Ms. Isola recognized the Choral Music and Band Booster parent organizations for supporting these programs.

Director of Special Education Erin Perkins reviewed the student programs being offered this summer: The grant-funded Bridge to Reading program, 250 students from Lincoln Hancock, Clifford Marshall, Parker, Montclair and Wollaston. Special Education Language classes are integrated into this program as well. The Developmental Learning Center at Della Chiesa ECC for Pre-K through Grade 4 will serve up to 80 students and for Grades 5-age 22 at Quincy High School. The Summer Institute will be held at Central for students in K-8, two weeks of curriculum and extracurricular extension programs in the arts and STEM fields. Summer School and SAT Prep will be held at Quincy High School for over 200 students engaged in credit recovery and preparation for the fall. Snug Harbor Summer School will serve over 70 elementary students with academic enrichment programs. The Summer Boost for Math & ELA Program will be held at Central, 60 incoming Grades 7 and 8 students will be invited to attend. Dr. DeCristofaro noted that Transportation and Food Services are assisting with support for the summer programs.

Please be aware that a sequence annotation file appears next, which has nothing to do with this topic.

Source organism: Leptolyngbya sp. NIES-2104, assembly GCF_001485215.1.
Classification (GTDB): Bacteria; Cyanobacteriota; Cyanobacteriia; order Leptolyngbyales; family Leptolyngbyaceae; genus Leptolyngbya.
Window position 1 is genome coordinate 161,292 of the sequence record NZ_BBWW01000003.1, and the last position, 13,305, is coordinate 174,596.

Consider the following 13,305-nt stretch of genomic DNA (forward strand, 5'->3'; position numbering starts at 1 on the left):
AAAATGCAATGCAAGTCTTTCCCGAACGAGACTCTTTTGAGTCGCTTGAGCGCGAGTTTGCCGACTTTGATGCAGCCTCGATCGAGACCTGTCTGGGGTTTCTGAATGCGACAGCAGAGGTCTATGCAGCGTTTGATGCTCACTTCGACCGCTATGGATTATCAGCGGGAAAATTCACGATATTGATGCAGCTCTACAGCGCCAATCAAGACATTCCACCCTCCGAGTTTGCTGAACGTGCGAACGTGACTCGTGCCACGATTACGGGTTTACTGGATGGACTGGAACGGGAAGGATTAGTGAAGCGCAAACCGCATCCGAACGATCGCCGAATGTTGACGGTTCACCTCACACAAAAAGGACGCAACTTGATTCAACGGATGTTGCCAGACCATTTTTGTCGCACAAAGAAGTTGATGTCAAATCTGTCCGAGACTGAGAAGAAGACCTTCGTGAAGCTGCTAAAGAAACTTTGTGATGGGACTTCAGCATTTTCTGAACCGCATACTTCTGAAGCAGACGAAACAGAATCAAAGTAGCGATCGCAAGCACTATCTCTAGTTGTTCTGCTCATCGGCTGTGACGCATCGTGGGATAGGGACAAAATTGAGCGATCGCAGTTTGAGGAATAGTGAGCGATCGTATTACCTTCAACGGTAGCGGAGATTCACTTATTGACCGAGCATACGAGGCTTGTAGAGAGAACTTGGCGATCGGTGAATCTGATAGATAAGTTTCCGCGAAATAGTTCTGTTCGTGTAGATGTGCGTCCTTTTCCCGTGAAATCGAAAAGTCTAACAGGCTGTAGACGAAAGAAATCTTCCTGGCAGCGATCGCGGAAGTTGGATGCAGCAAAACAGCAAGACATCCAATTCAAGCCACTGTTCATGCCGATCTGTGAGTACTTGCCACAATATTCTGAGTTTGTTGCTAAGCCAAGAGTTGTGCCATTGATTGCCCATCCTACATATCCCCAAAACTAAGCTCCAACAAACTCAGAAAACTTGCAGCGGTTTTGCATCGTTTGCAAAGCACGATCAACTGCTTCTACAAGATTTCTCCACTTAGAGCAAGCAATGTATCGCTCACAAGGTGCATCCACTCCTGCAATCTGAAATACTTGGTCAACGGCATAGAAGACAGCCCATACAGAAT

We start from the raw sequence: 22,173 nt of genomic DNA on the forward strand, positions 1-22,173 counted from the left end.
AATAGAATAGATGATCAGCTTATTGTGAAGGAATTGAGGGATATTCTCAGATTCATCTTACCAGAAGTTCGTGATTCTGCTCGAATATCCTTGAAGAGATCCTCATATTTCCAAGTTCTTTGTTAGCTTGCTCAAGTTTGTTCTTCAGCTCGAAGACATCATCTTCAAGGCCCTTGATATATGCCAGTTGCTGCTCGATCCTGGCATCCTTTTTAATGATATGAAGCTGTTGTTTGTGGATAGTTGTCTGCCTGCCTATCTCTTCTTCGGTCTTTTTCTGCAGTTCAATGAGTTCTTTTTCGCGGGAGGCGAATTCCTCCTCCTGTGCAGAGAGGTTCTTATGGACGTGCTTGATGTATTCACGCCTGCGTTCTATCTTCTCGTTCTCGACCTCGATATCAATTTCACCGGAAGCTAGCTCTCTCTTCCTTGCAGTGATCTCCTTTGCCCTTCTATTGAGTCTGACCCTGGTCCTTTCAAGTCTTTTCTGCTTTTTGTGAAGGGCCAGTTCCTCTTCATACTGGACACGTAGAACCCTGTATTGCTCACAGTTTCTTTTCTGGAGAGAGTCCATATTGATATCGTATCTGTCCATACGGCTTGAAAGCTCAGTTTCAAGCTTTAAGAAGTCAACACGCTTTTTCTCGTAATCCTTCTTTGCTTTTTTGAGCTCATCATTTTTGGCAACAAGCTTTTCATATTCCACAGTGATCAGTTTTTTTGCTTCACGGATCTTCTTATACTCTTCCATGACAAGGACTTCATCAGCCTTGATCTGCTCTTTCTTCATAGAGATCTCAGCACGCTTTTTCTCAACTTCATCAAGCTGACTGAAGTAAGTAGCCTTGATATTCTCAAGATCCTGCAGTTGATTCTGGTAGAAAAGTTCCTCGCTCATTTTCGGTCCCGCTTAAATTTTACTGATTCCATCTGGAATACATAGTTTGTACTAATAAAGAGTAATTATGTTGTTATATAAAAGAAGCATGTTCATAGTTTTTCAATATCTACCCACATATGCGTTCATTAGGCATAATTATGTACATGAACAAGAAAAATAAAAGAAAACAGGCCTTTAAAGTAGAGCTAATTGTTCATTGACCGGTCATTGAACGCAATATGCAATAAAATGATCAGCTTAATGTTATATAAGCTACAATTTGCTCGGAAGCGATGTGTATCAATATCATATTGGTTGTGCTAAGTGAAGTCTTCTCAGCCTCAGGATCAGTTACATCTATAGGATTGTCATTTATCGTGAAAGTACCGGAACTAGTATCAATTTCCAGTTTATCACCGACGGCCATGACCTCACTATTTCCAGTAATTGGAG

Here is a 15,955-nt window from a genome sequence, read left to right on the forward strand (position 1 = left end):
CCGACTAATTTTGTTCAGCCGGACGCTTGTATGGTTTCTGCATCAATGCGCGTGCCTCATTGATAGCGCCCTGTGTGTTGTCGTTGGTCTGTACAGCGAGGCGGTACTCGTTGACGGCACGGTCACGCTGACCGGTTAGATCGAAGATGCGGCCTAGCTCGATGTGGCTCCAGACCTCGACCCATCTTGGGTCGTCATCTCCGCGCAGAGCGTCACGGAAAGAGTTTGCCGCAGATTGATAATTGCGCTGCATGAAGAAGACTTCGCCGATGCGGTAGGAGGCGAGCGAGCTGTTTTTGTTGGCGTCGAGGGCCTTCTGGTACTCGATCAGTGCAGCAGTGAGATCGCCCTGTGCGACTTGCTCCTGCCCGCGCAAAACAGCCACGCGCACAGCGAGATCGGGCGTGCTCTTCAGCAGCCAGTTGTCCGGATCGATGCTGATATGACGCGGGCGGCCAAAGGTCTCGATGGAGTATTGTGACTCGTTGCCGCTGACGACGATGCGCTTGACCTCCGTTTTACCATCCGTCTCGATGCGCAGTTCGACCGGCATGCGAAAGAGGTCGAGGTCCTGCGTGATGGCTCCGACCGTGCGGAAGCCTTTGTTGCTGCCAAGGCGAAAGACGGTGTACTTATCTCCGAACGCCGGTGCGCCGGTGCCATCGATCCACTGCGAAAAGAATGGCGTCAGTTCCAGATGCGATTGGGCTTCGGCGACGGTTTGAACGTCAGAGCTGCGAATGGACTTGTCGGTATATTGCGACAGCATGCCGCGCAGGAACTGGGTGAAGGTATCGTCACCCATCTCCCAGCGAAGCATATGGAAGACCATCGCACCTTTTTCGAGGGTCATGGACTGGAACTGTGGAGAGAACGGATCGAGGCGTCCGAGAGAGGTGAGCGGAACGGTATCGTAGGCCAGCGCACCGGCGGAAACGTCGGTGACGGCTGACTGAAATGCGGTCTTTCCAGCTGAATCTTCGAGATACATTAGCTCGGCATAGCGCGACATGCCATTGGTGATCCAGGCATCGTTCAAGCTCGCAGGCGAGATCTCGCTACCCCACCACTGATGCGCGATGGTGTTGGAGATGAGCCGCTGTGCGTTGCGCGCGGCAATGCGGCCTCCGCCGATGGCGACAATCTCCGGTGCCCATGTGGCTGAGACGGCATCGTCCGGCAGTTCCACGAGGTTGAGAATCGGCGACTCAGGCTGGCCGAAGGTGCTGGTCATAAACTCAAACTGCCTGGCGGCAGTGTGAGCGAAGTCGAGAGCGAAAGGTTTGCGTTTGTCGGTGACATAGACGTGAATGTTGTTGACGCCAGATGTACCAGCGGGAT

Senior Curriculum Director Madeline Roy said that Professional Development opportunities will include elementary teachers working on ELA Curriculum mapping with Dr. Boyles; the Elementary Science work group will get underway for K-5 to align topics to new Science standards, curriculum maps, and formative assessments. The English Learner staff will offer WIDA course for teachers, create learning outcomes for students at a variety of fluency levels.